As of now it has so many products to offer its valued customers thereby maintaining their position in the market. Econet believes its future depends on the sustainable development of our communities. They remain firm in their belief that a company’s success cannot be measured on financial performance alone. They believe the true measure of a successful company is its ability to positively transform its communities. Every business has a responsibility beyond its basic responsibility to its shareholders; it is a responsibility to the people of the communities in which it serves.
As a pioneering Company, they are moving beyond corporate social responsibility to social innovation. Econet believes that technology that does not transform lives is irrelevant. Econet’s involvement in the community is through one the following programme: Joshua Nkomo Scholarship Fund. The Fund is a Pan African Scholarship in honour of one of our country’s founding fathers, Joshua Mqabuko Nkomo. Each year, the scholarship sponsors hundreds of the country’s brightest high school and tertiary students, irrespective of social standing or race. The JNSF, which was launched in 2005, and issued
its first scholarships in 2006, is administered through a registered independent trust that is governed by a board of trustees who are independent of Econet and its Management. Zimbabwe’s private and public sectors have experienced a number of corporate scandals involving senior management, obviously due to the absence of a binding corporate governance framework. During the first half of the year 2012, the transacting public was shocked after the ReNaissance Financial Holdings had underhand dealings that resulted in the bank being placed under curatorship.
Whatever happened at ReNaissance is a clear indication of lack of corporate governance as some shareholders of the company and directors worked in cahoots with pliant management to plunder ReNaissance Merchant Bank. Depositors funds were looted and inter-party transactions were rife. In the process, Rainbow Tourism Group and Afre Corporation were affected resulting in the two companies being suspended from trading on the Zimbabwe Stock Exchange. A number of companies have been involved in shareholder fights due to lack of transparency and accountability.
Executives are no longer transparent and accountable to shareholders. They lack responsibility and fairness whenever they are making decisions and implementing strategies. Companies have collapsed not only because of the prevailing liquidity challenges but lack of corporate governance. The composition of many boards has been queried, as they now comprise of people who are aligned to certain shareholders and their decisions would be biased. The National Railways of Zimbabwe (NRZ) is yet to have a fully constituted board of management.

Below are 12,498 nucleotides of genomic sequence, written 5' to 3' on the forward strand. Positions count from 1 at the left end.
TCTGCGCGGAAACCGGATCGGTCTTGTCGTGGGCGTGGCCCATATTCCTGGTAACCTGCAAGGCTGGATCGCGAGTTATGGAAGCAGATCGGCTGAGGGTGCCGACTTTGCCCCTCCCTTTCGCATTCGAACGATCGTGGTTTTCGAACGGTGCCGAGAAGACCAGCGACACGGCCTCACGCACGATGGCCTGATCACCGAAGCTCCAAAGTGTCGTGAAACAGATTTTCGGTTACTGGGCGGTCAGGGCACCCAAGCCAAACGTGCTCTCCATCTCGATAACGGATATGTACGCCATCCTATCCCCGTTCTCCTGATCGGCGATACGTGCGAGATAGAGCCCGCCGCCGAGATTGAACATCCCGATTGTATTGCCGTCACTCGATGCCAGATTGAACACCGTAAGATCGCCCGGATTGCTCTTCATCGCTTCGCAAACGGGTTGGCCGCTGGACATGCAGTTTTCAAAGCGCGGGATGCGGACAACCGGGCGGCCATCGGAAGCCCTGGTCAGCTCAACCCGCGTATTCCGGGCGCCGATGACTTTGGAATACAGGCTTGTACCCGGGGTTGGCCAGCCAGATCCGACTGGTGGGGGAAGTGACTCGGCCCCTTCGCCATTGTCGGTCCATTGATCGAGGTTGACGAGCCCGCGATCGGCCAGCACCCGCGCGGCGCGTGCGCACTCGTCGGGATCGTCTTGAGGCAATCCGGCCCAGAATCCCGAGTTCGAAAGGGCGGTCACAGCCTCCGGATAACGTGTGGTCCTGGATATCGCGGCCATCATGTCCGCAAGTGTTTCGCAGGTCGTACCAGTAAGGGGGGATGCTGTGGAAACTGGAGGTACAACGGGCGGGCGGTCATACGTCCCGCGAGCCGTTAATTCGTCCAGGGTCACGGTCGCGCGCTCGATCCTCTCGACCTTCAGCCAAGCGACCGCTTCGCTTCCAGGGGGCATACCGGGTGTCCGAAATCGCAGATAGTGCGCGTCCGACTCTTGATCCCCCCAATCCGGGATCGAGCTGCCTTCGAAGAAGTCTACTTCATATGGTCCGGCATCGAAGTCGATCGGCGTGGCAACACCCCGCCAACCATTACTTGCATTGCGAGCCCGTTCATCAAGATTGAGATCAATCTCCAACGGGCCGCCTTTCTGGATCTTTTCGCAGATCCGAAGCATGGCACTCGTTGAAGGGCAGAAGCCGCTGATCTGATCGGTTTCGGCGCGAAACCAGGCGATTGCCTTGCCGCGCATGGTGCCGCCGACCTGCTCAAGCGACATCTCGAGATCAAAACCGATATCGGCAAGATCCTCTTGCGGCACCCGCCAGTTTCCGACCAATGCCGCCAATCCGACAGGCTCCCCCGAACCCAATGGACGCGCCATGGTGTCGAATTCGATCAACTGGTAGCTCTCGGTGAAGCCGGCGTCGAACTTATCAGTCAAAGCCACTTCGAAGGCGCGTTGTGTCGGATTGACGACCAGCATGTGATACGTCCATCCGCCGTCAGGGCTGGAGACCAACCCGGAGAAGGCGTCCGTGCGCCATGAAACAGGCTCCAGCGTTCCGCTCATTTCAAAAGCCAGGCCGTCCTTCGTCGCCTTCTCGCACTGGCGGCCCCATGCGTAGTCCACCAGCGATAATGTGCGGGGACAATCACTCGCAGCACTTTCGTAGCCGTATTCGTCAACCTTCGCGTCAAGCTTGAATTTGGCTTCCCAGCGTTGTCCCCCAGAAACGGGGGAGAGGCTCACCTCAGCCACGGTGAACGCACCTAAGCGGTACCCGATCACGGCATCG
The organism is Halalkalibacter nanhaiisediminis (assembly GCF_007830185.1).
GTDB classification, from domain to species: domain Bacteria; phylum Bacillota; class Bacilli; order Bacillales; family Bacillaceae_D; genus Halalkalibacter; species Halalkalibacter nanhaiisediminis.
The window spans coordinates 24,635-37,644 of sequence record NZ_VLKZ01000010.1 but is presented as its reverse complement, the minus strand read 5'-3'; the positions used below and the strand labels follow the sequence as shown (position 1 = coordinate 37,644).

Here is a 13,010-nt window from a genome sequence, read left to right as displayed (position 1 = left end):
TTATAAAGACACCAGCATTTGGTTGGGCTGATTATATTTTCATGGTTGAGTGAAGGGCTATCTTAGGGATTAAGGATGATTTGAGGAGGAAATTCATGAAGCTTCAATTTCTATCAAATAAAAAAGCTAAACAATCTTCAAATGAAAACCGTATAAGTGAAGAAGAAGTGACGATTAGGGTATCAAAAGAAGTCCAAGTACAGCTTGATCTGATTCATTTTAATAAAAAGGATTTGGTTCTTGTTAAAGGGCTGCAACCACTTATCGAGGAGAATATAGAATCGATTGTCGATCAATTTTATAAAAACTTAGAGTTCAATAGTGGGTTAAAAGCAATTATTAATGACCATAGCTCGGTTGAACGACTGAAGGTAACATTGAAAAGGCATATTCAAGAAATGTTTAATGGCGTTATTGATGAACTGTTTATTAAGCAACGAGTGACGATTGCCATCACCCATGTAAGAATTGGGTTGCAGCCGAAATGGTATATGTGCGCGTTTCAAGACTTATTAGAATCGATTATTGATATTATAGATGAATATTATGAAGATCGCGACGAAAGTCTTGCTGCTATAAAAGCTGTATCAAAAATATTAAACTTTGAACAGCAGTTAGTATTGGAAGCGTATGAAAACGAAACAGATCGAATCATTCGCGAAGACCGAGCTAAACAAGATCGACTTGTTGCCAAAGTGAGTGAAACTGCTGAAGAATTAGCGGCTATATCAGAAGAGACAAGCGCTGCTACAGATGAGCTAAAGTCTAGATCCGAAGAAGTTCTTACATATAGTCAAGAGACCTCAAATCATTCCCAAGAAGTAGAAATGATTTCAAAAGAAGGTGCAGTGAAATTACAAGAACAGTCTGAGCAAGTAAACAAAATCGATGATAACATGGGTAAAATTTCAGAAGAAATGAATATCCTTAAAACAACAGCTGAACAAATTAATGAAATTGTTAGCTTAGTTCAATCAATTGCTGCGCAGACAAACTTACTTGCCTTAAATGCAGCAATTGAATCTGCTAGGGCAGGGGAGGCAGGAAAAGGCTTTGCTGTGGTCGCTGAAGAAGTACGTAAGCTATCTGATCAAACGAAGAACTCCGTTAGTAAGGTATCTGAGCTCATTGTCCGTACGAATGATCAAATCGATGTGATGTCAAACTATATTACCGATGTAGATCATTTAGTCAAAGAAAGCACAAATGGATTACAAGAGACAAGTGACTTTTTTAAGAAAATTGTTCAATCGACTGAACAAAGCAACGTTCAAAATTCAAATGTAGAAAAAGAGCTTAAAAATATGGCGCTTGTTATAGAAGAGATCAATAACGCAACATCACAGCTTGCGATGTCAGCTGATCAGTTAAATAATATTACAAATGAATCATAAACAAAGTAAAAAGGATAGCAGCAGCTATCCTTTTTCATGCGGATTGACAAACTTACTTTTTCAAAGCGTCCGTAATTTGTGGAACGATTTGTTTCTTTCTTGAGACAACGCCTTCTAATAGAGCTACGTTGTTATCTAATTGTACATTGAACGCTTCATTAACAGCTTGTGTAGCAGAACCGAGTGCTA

Members of the board occupy positions beyond terms of appointments. Appointments to the board and management show visible preference for people with military background. NRZ also has an obese structure that is increasingly proving to be difficult to manage, given that it is yet to recover from most of the operational challenges inflicted by the socioeconomic meltdown, namely, aging traffic system, skilled manpower shortage, deteriorating infrastructure, theft and vandalism, poor signalling system, shortage of spares for locomotives and signaling equipment.
It is currently debt-ridden, operates below the 18 million tonnes of freight traffic per annum, has dilapidated equipment, and is struggling to pay its employees. Scenarios at the NRZ pose a serious threat to industrial production and the current national socioeconomic recovery drive. The Grain Marketing Board (GMB) is currently 100 per cent state owned and has National Strategic Reserve status. It has 44 depots in operation across the country. Despite its exposure to some commercialization in the post 1990s, GMB remains among the highest loss making and debt-ridden entities earmarked for robust restructuring.
It is struggling to service funds owed to various companies and countries in the region that supplied maize to Zimbabwe during the period of socioeconomic meltdown (2000 and 2008). Besides having a board and management that is questionable in terms of professional background and competence, its operational problems are deep-seated. GMB has since independence served as a patronage-dispensing mechanism. The Audit Report 2010 refers to several cases in which maize and subsidized inputs were looted by high ranking government officials and politicians (GoZ Audit Report, 2010).
Zimbabwe Electricity Supply Authority (ZESA) was unbundled in 2002 into five subsidiary companies (the Zimbabwe Power Company, the Zimbabwe Electricity Transmission Company, the Zimbabwe Electricity Distribution Company, the ZESA Enterprises and the Power Tel under ZESA Holdings. However, the benefit streams from the unbundling process are yet to bear fruits as most of the electricity supply problems experienced during the socioeconomic meltdown are still manifest. The supply of electricity remains erratic while its capacity to raise working capital is compromised by political patronage and inept management.
The entity is currently struggling to shrug off claims that some high profile government officials, some government departments, some party offices and some senior politicians have not been paying electricity bills for long periods while ordinary consumers have been subjected to billing systems that are not transparent (http://www. dailynews. co. zw). There are also claims that the entity is prioritizing paying huge salaries to its executives over service provision and serving of its financial obligations to power suppliers in neighbouring countries.